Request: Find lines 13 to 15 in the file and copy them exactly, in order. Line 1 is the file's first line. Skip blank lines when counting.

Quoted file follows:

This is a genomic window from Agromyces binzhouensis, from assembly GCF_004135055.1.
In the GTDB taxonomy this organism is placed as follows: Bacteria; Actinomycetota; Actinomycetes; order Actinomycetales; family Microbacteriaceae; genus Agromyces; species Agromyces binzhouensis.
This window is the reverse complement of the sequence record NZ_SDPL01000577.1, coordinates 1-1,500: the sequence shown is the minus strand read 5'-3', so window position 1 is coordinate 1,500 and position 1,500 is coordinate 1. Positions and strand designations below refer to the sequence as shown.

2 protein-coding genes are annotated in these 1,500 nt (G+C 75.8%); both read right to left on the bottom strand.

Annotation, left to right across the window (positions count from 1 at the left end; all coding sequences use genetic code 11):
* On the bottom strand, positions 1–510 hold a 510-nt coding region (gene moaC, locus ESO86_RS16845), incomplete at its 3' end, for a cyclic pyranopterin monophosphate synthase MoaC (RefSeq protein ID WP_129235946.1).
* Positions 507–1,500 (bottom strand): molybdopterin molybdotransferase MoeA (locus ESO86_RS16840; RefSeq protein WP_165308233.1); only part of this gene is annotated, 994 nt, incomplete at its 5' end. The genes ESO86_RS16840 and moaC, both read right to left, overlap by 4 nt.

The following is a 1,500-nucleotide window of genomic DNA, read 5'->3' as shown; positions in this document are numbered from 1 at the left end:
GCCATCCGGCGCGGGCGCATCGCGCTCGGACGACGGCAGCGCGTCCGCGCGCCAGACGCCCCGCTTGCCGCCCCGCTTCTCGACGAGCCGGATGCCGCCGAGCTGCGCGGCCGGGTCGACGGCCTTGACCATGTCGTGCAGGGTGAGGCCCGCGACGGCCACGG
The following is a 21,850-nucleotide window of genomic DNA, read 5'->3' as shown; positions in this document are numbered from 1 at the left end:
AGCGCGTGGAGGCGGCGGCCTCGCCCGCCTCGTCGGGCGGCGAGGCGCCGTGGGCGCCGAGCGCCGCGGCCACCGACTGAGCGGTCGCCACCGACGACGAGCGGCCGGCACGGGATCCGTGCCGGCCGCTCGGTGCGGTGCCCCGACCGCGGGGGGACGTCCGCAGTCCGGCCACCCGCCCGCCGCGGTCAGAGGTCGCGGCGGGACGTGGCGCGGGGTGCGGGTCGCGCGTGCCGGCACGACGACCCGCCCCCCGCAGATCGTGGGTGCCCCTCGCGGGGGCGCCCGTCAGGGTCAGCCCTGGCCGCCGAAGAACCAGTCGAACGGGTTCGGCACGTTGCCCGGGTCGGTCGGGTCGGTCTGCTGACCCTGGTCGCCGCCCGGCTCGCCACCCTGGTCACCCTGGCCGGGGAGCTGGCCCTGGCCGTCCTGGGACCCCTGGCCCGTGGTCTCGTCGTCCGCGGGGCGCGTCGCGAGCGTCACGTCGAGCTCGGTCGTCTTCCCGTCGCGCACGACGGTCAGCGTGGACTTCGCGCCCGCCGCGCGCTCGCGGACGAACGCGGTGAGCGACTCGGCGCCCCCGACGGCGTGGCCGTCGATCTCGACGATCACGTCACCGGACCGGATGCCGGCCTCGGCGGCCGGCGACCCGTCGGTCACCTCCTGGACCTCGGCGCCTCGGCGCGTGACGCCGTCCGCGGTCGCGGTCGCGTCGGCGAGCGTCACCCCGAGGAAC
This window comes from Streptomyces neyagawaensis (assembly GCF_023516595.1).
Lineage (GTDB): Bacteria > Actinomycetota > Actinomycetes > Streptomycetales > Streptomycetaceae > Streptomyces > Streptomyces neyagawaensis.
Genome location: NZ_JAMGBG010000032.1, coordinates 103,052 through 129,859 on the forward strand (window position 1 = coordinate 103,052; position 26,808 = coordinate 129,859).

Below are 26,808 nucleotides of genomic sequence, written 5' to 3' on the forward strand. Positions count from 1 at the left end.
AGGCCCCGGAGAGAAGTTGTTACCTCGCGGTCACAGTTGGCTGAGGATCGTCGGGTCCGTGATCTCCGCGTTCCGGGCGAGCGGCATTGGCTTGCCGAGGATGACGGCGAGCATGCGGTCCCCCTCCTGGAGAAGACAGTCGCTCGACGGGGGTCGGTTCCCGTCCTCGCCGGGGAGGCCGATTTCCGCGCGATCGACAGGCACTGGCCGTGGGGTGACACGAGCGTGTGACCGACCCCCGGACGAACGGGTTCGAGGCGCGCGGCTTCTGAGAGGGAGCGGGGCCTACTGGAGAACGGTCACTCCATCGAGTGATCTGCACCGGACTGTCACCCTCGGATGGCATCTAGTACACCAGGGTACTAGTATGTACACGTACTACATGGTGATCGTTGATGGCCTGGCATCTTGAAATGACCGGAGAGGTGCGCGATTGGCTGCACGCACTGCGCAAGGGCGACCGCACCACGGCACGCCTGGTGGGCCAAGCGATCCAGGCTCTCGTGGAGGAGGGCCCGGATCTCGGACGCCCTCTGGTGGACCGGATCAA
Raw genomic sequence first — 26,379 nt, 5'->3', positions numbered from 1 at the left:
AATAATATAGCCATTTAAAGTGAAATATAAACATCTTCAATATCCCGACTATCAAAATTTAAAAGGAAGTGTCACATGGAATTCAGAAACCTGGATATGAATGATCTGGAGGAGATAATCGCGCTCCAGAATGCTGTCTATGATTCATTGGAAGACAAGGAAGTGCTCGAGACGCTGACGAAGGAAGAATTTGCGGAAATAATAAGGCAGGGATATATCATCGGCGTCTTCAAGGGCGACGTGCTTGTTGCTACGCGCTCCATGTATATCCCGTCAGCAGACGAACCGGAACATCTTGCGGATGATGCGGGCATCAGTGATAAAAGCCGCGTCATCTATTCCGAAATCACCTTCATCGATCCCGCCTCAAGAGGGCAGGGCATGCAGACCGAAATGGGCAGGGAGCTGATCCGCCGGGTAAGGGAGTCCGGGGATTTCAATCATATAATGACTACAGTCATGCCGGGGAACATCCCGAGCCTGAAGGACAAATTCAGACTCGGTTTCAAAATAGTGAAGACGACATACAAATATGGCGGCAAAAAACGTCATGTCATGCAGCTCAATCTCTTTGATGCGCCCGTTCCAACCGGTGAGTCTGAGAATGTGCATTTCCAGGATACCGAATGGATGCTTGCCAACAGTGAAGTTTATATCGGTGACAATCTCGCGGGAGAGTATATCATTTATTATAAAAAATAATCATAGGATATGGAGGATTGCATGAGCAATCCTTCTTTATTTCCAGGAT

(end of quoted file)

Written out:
Lineage (GTDB): Bacteria > Actinomycetota > Actinomycetes > Streptomycetales > Streptomycetaceae > Streptomyces > Streptomyces neyagawaensis.
Genome location: NZ_JAMGBG010000032.1, coordinates 103,052 through 129,859 on the forward strand (window position 1 = coordinate 103,052; position 26,808 = coordinate 129,859).

Below are 26,808 nucleotides of genomic sequence, written 5' to 3' on the forward strand. Positions count from 1 at the left end.